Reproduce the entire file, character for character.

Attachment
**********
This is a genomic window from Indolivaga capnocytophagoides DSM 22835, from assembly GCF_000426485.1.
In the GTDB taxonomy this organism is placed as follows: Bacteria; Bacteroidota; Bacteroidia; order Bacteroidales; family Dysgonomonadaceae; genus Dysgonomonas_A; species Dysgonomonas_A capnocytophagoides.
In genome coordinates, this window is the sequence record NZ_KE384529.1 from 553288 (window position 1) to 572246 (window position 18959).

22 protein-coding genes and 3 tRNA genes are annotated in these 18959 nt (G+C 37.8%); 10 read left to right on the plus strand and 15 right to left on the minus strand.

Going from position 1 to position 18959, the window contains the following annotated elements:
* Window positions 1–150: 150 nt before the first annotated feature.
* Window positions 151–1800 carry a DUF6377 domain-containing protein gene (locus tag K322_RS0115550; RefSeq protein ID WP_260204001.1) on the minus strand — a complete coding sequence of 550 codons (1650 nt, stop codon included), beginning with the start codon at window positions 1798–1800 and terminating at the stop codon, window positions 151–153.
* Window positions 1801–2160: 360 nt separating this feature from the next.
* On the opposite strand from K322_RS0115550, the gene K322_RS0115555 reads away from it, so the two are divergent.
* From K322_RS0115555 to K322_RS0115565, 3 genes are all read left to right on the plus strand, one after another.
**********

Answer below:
This is a genomic window from Indolivaga capnocytophagoides DSM 22835, from assembly GCF_000426485.1.
In the GTDB taxonomy this organism is placed as follows: Bacteria; Bacteroidota; Bacteroidia; order Bacteroidales; family Dysgonomonadaceae; genus Dysgonomonas_A; species Dysgonomonas_A capnocytophagoides.
In genome coordinates, this window is the sequence record NZ_KE384529.1 from 553288 (window position 1) to 572246 (window position 18959).

22 protein-coding genes and 3 tRNA genes are annotated in these 18959 nt (G+C 37.8%); 10 read left to right on the plus strand and 15 right to left on the minus strand.

Going from position 1 to position 18959, the window contains the following annotated elements:
* Window positions 1–150: 150 nt before the first annotated feature.
* Window positions 151–1800 carry a DUF6377 domain-containing protein gene (locus tag K322_RS0115550; RefSeq protein ID WP_260204001.1) on the minus strand — a complete coding sequence of 550 codons (1650 nt, stop codon included), beginning with the start codon at window positions 1798–1800 and terminating at the stop codon, window positions 151–153.
* Window positions 1801–2160: 360 nt separating this feature from the next.
* On the opposite strand from K322_RS0115550, the gene K322_RS0115555 reads away from it, so the two are divergent.
* From K322_RS0115555 to K322_RS0115565, 3 genes are all read left to right on the plus strand, one after another.